The Chernobyl nuclear power station in Ukraine has finally been closed, 15 years after the world's worst nuclear disaster. But the fall-out from the 1986 explosion continues to be felt across the region.
Engineers at Chernobyl on Friday initiated the final "rapid emergency defence" procedure by slowly lowering nuclear control rods into the plant's last functioning reactor.
The ceremony, attended by the Ukrainian president, Leonid Kuchma, took place in the shadow of the highly radioactive remains of reactor number four, which lies entombed in a concrete sarcophagus.
The closure heralds the start of a long process of decommissioning for the plant. But the effects of the explosion will continue to be felt long after Chernobyl has ceased to exist.
In Switzerland, and the rest of western Europe, radiation levels have fallen to the point where they no longer pose a threat to humans, according to experts.
In Switzerland, and particularly canton Ticino, the radioactive element, Caesium 137, is still present in the soil and therefore in mushrooms and game. But Felix Blumer of Switzerland's nuclear monitoring alarm centre, is confident that "there is absolutely no risk to the public".
The environmental organisation, Greenpeace Switzerland, is less sure. Spokesman Stefan Füglister says that, based on studies in France, the Alps are likely to contain nuclear "hotspots" where contamination of mushrooms, milk and livestock "could pose a threat to human health".
The problems in western Europe, though, are as nothing compared to the situation in Ukraine and neighbouring Belarus and Russia.
Thousands are thought to have died as a result of radiation-related illnesses in the aftermath of the explosion. Today, an estimated one in 16 Ukrainians, as well as millions of Russians and Belarussians, suffer health disorders, including thyroid cancer and respiratory problems.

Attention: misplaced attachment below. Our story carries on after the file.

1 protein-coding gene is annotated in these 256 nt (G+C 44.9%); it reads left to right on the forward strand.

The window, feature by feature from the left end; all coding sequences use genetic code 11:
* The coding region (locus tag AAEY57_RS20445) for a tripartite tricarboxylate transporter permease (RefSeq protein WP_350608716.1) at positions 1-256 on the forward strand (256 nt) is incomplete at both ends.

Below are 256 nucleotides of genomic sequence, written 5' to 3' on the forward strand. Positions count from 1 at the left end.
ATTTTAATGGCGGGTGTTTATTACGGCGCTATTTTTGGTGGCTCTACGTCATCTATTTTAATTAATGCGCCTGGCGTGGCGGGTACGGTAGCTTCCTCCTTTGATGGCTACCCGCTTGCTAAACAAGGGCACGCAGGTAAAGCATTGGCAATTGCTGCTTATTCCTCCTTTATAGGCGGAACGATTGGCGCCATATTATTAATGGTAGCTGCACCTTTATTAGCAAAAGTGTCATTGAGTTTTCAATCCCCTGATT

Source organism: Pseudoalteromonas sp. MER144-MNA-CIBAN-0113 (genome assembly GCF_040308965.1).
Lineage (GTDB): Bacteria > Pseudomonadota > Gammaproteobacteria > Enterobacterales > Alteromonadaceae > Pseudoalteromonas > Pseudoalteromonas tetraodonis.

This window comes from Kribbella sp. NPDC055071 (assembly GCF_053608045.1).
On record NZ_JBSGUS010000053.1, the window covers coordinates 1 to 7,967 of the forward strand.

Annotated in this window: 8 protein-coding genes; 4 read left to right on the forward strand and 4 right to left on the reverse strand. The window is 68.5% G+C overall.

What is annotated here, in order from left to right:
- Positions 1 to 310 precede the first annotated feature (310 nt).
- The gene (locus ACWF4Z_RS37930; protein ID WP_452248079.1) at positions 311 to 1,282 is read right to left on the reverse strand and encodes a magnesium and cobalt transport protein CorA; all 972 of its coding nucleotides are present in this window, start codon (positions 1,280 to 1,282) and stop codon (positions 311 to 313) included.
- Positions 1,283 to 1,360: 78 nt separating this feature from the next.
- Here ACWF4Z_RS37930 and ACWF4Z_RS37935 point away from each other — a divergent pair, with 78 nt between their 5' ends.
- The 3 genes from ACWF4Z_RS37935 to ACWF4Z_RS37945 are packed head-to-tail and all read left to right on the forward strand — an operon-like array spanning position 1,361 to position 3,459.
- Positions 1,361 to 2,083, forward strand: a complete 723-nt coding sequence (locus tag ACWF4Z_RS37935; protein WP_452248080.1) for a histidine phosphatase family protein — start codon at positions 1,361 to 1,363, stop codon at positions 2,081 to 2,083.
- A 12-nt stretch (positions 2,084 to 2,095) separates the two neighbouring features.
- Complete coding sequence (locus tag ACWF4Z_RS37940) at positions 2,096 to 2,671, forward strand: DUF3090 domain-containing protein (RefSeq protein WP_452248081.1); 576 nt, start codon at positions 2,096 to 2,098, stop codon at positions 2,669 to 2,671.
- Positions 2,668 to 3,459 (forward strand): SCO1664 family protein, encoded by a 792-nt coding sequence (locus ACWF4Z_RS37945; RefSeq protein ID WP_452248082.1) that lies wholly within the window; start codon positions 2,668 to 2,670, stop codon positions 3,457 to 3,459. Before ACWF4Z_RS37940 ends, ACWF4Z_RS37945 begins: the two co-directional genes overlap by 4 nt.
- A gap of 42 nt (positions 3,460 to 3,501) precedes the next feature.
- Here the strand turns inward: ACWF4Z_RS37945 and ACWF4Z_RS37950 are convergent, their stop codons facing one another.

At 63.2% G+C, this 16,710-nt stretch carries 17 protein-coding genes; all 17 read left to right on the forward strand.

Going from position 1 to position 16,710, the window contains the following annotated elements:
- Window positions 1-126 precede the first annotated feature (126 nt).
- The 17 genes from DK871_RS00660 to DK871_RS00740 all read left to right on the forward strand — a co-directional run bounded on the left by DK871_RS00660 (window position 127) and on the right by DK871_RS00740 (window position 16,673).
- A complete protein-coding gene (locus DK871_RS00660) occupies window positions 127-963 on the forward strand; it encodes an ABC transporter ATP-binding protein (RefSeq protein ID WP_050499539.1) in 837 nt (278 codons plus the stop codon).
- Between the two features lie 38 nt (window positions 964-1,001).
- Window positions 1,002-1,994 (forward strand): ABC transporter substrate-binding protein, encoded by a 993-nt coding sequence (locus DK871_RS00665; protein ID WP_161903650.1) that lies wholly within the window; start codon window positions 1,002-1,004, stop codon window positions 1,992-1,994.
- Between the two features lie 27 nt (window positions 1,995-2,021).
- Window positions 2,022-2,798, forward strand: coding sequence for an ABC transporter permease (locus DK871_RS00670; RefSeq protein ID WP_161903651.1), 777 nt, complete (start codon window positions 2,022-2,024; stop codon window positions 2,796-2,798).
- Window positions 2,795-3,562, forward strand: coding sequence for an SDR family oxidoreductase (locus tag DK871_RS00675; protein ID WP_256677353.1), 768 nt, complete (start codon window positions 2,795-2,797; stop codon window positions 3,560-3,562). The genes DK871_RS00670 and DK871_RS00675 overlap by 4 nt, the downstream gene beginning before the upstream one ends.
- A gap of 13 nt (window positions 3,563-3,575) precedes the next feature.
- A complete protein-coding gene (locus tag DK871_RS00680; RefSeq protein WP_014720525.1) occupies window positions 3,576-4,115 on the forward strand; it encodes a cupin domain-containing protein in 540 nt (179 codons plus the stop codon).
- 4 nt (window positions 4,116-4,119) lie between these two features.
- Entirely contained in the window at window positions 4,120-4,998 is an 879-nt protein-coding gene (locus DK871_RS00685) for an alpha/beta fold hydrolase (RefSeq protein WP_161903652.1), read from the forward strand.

The Swiss Development Corporation supports a number of Chernobyl-related projects in Ukraine. Hans Peter Maag of the former Soviet Union section says the problems facing the country are far from over. "There is long term contamination, and very little is known about the effects."
His words are echoed by Igor Kovalchuk, a visiting research scientist from Basel's Friedrich Miescher Institute: "We started with small wild plants and then moved on to more important crops like wheat, oats and barley. We found that the number of genetically mutated plants was six times higher than we had expected."
Kovalchuk and other scientists agree that full implications may not be known for at least another 20 years.
What is clear, though, is devastating effect Chernobyl has had on the lives of millions of people. Dusan Zupka, manager of the United Nations programme on Chernobyl, told swissinfo that "Every area of life is affected - from human health, to the environment, to the economy, to social infrastructure".
The most obvious effect has been on the region's economy. Once known as the "bread basket" of the Soviet Union, the area is now almost destitute because local people cannot find markets for their food and timber.
"Unemployment and economic collapse is another long-term consequence of Chernobyl and another reason why we really cannot afford to neglect this region," says Zupka.